July 12, 2024

A vibrant volunteer community has formed from the roots of a growing biodiversity project.

Denbighshire County Council’s local provenance tree nursery at Green Gates Farm, St Asaph, aims to produce 5,000 native wildflower plants a year alongside 5,000 native trees.

This project has been funded by Welsh Government, through the Local Nature Partnerships Cymru ENRaW project and Local Places for Nature grant, is also fostering a growing group of volunteers who have become keen to watch their work grow into vital support for county biodiversity.

Trees and plants grown at the nursery eventually will head back out into the countryside to boost biodiversity. Already last autumn nearly 8,000 plants were added to a number of Denbighshire Wildflower Meadows.

Angela Mackirdy, who lives in Rhyl and formally of Shropshire, came to help and support the ambition of the tree nursery last year after contacting the Council’s biodiversity team about environmental opportunities.

She explained: “When I was in Shropshire I used to do a lot of environmental stuff. We had a small holding, we were high level environmentalists. I did bird surveys, nature surveys, plant surveys, we were really involved in the local wildlife group.

“I started coming last year when we were knee deep in mud. I just enjoy it, I enjoy coming out and meeting people and seeing how things have developed. It’s amazing isn’t it.

“When we planted the acorns and then oaks start growing, you just think well in 50 years’ time that tree is going to be growing somewhere.”

Simon Roberts, who runs an allotment at Prestatyn, cites the opportunity to learn as a great aspect of volunteering at the nursery.

“You meet different people that you wouldn’t meet normally and it’s a nice place. You learn a lot more about the wildflowers. We have got a bank down at the allotment, we’ve put stuff in and are trying to get as good as you see outside here.

“Neil (The Tree Nursery Officer) is very knowledgeable about stuff which I find helps me, stuff I can’t grow at home he talks about.”

Husband and Wife Roger and Sue Jones, of St Asaph, are glad not just of giving support to local biodiversity, but being able to travel sustainably to do so.

Roger said: “We are quite green…Sue saw this one last week and I said we should go down and here we are.”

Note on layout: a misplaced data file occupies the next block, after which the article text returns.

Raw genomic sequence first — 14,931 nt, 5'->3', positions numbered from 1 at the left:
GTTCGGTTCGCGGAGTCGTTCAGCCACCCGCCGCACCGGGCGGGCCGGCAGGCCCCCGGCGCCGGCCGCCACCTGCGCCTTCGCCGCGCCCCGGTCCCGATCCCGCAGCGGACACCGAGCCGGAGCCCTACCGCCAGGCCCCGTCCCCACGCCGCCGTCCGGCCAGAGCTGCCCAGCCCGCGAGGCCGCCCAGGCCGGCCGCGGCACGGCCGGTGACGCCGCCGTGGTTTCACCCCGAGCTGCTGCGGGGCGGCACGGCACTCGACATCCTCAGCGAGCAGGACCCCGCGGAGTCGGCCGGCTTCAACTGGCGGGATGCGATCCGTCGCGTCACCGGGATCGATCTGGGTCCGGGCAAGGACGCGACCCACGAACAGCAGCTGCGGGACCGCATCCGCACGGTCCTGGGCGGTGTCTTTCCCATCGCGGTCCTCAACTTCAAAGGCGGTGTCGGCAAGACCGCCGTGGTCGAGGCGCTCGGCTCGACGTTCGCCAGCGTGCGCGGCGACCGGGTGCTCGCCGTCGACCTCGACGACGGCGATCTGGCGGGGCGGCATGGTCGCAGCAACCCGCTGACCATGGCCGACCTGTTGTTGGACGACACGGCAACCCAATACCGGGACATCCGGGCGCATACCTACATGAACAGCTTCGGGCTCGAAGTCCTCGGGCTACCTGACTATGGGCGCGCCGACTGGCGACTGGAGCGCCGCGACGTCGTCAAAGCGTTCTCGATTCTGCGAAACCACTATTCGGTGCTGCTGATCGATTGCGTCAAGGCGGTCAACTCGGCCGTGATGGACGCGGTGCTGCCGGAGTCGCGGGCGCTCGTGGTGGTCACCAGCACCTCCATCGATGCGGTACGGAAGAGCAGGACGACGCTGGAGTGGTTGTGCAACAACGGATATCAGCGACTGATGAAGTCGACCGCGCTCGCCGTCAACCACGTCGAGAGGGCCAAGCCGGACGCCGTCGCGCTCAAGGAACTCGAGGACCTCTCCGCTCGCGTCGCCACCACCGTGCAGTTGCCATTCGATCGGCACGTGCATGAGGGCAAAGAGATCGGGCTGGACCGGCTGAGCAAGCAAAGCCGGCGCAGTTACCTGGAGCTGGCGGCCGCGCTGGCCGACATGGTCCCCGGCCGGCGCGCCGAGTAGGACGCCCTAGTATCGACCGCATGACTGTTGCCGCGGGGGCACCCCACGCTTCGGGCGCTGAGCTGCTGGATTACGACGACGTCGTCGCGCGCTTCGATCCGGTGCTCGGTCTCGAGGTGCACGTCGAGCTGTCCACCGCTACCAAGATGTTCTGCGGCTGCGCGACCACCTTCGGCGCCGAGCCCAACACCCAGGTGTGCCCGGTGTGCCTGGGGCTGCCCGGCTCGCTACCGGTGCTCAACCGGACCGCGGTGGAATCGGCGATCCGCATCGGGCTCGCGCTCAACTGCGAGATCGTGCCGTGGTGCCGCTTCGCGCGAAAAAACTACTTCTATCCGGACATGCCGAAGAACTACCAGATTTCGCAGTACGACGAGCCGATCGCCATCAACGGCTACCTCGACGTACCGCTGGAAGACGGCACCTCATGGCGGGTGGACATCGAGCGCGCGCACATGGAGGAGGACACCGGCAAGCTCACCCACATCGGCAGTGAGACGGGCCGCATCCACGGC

Sue added: “Its handy for us in St Asaph, we can walk or cycle.”

Clare Frederickson, travels over from Glyn Ceiriog in her electric vehicle, to play her part in helping boost the plants and trees for local biodiversity.

She explained: “I really wanted to come, it’s a good opportunity, it’s amazing what’s been done. Tuesdays are a really good day for me it just fell into place and I thought right I will come to see if I can do anything helpful.

“It’s incredible just been here… it’s really lovely, it’s just beautiful.”

Gareth Hooson, from Denbigh, explained his motivation for helping the nursery was part of the bigger picture of climate change.

He said: “I can’t think of anything more pressing than the need for trees right now, that’s primary motivation if you like.

I’ve always had an interest in horticulture, when I started when I was a student, working summer time jobs in horticulture… it’s never left me.”

Gareth started volunteering when the Biodiversity team appealed for help to collect acorns in autumn 2022 to grow at the nursery.

“It’s just seeing that through really. We collected them, we planted them, we potted them on and here they are. Once you get involved, well you’re hooked basically aren’t you because you realise the value in what you are doing.

“The next stage will be to get these out into the environment, to get them going on.

“It’s a valuable thing to be doing I don’t think many people realise the state that we are actually in and we need to pull together and sort it out if we are able to.

“It’s quite a unique facility this I think and to be a part of it is definitely worthwhile. It’s a great project and I hope I’m here to see it in 10 years!”

All the volunteers are looked after by Tree Nursery Officer Neil Rowlands: “They have been brilliant, they are such a great group and so invested in what we are trying to achieve here at the nursery.

“It’s great having them here as it’s become a real vibrant community and everyone is interested in learning how we are growing the plants and trees. Without the volunteers we would have not been able to reach the stage we are at and I am really thankful for all their support.”

Cllr Barry Mellor, Lead Member for Environment and Transport, said: “We are really grateful to all the volunteers who have come to the tree nursery to help out. Their efforts are really helping us make a big difference for local biodiversity and also I am pleased they are really enjoying their time at the site.”

If you would like to volunteer to help at the tree nursery, please get in touch at [email protected]